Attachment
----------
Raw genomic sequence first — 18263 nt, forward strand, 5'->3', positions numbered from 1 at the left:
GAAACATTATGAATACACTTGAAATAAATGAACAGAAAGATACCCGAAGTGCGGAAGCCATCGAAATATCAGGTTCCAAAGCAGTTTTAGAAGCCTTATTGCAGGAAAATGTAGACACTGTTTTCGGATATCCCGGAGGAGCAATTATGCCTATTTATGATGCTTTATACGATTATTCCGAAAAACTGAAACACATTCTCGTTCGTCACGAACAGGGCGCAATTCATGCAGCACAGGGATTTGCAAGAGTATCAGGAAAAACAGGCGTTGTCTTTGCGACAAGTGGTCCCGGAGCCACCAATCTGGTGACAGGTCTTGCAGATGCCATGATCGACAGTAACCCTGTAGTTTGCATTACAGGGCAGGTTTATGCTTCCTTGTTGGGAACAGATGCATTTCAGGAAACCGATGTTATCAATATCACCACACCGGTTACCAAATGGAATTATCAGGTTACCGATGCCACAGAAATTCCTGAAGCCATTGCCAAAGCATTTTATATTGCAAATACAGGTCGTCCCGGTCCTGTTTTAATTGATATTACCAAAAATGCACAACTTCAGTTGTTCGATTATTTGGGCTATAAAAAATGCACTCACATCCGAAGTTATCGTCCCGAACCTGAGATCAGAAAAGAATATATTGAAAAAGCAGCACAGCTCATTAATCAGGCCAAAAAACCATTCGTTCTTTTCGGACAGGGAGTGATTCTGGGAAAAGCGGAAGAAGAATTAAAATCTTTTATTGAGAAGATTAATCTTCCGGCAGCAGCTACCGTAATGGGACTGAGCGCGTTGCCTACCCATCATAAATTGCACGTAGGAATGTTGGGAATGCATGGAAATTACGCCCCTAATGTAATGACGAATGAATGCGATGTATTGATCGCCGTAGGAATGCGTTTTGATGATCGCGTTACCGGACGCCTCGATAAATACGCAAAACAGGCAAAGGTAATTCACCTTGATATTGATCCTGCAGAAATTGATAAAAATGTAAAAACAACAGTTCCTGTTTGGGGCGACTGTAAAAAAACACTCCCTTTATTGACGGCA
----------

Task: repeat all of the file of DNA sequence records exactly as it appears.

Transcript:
Raw genomic sequence first — 18263 nt, forward strand, 5'->3', positions numbered from 1 at the left:
GAAACATTATGAATACACTTGAAATAAATGAACAGAAAGATACCCGAAGTGCGGAAGCCATCGAAATATCAGGTTCCAAAGCAGTTTTAGAAGCCTTATTGCAGGAAAATGTAGACACTGTTTTCGGATATCCCGGAGGAGCAATTATGCCTATTTATGATGCTTTATACGATTATTCCGAAAAACTGAAACACATTCTCGTTCGTCACGAACAGGGCGCAATTCATGCAGCACAGGGATTTGCAAGAGTATCAGGAAAAACAGGCGTTGTCTTTGCGACAAGTGGTCCCGGAGCCACCAATCTGGTGACAGGTCTTGCAGATGCCATGATCGACAGTAACCCTGTAGTTTGCATTACAGGGCAGGTTTATGCTTCCTTGTTGGGAACAGATGCATTTCAGGAAACCGATGTTATCAATATCACCACACCGGTTACCAAATGGAATTATCAGGTTACCGATGCCACAGAAATTCCTGAAGCCATTGCCAAAGCATTTTATATTGCAAATACAGGTCGTCCCGGTCCTGTTTTAATTGATATTACCAAAAATGCACAACTTCAGTTGTTCGATTATTTGGGCTATAAAAAATGCACTCACATCCGAAGTTATCGTCCCGAACCTGAGATCAGAAAAGAATATATTGAAAAAGCAGCACAGCTCATTAATCAGGCCAAAAAACCATTCGTTCTTTTCGGACAGGGAGTGATTCTGGGAAAAGCGGAAGAAGAATTAAAATCTTTTATTGAGAAGATTAATCTTCCGGCAGCAGCTACCGTAATGGGACTGAGCGCGTTGCCTACCCATCATAAATTGCACGTAGGAATGTTGGGAATGCATGGAAATTACGCCCCTAATGTAATGACGAATGAATGCGATGTATTGATCGCCGTAGGAATGCGTTTTGATGATCGCGTTACCGGACGCCTCGATAAATACGCAAAACAGGCAAAGGTAATTCACCTTGATATTGATCCTGCAGAAATTGATAAAAATGTAAAAACAACAGTTCCTGTTTGGGGCGACTGTAAAAAAACACTCCCTTTATTGACGGCA